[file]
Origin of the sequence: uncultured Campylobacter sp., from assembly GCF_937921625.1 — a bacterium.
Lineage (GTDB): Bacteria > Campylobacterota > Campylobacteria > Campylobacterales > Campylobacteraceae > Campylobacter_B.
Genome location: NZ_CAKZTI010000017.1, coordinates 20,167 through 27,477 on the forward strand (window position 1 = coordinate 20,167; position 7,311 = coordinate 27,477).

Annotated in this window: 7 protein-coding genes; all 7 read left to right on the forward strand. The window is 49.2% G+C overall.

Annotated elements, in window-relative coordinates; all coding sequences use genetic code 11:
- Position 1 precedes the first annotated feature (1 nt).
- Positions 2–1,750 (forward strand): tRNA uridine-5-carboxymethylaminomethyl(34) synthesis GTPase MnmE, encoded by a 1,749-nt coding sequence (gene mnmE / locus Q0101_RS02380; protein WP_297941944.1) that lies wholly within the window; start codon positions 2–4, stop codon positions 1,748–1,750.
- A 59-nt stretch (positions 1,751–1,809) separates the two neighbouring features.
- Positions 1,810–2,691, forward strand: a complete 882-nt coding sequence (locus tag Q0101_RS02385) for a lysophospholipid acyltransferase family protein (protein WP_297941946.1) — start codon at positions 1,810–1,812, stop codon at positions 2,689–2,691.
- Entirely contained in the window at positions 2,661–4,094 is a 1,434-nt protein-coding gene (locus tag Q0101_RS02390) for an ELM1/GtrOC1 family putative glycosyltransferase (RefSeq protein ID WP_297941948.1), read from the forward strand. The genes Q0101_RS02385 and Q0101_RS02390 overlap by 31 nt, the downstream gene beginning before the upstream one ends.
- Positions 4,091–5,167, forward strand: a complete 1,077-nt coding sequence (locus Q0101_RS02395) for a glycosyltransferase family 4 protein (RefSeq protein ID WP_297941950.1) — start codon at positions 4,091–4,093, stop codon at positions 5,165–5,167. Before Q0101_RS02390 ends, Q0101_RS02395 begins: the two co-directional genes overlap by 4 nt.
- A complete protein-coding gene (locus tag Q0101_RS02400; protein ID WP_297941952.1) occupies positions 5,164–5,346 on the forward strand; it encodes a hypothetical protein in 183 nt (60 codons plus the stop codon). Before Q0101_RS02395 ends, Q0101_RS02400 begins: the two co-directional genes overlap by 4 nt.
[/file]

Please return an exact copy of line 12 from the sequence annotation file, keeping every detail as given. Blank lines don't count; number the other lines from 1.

- A complete protein-coding gene (locus tag Q0101_RS02400; protein ID WP_297941952.1) occupies positions 5,164–5,346 on the forward strand; it encodes a hypothetical protein in 183 nt (60 codons plus the stop codon). Before Q0101_RS02395 ends, Q0101_RS02400 begins: the two co-directional genes overlap by 4 nt.